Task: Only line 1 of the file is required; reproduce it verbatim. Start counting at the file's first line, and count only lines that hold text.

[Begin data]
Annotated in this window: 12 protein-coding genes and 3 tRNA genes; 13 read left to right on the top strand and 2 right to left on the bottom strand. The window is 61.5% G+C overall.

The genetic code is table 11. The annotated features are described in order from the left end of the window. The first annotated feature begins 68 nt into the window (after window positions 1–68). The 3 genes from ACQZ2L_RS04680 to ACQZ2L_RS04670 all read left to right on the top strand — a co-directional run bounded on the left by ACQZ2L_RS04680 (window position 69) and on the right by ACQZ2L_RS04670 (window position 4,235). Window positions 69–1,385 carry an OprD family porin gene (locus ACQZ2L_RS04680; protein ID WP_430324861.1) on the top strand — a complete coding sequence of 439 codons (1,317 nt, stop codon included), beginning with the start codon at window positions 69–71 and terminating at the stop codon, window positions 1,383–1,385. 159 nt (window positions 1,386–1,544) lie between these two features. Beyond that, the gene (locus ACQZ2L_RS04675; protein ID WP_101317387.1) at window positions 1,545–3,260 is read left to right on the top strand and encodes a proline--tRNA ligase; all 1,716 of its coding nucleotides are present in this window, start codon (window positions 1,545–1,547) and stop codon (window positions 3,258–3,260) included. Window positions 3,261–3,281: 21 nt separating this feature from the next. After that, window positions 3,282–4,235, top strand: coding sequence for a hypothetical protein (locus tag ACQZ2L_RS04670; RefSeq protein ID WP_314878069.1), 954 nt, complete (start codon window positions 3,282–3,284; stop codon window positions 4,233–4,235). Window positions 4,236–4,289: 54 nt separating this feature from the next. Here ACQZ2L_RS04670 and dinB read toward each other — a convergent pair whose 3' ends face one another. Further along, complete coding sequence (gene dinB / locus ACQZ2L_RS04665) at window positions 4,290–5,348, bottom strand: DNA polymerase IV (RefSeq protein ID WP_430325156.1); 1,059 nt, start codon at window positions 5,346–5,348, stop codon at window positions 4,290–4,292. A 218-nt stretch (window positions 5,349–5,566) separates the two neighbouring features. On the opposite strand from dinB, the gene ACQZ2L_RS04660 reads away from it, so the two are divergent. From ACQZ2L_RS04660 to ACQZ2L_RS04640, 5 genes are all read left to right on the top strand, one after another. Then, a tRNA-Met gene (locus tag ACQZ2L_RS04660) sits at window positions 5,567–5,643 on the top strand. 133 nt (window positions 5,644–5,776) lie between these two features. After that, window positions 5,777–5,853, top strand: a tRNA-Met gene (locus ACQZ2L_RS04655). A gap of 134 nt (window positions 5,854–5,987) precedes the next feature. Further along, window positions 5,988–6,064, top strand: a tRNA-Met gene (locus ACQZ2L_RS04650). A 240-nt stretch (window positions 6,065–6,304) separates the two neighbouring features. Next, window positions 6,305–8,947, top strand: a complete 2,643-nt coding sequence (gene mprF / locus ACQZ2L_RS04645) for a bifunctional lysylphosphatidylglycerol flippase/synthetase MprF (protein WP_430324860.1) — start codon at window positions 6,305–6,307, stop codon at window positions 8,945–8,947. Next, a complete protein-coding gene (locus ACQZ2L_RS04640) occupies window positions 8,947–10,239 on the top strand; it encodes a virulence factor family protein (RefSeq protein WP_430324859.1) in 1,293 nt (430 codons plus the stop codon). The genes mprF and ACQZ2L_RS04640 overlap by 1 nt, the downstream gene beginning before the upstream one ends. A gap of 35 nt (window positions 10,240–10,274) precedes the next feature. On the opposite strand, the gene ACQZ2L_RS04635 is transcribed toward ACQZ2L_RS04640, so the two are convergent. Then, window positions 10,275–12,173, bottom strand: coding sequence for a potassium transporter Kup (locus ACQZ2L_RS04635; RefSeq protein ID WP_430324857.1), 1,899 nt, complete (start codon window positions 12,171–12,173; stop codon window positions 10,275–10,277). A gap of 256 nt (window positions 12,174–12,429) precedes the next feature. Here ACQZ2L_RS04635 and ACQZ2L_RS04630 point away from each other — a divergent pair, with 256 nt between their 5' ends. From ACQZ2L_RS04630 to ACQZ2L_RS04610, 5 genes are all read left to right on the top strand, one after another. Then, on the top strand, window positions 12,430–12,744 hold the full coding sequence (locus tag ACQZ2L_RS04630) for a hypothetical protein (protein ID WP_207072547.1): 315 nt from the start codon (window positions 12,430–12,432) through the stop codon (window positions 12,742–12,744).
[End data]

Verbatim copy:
Annotated in this window: 12 protein-coding genes and 3 tRNA genes; 13 read left to right on the top strand and 2 right to left on the bottom strand. The window is 61.5% G+C overall.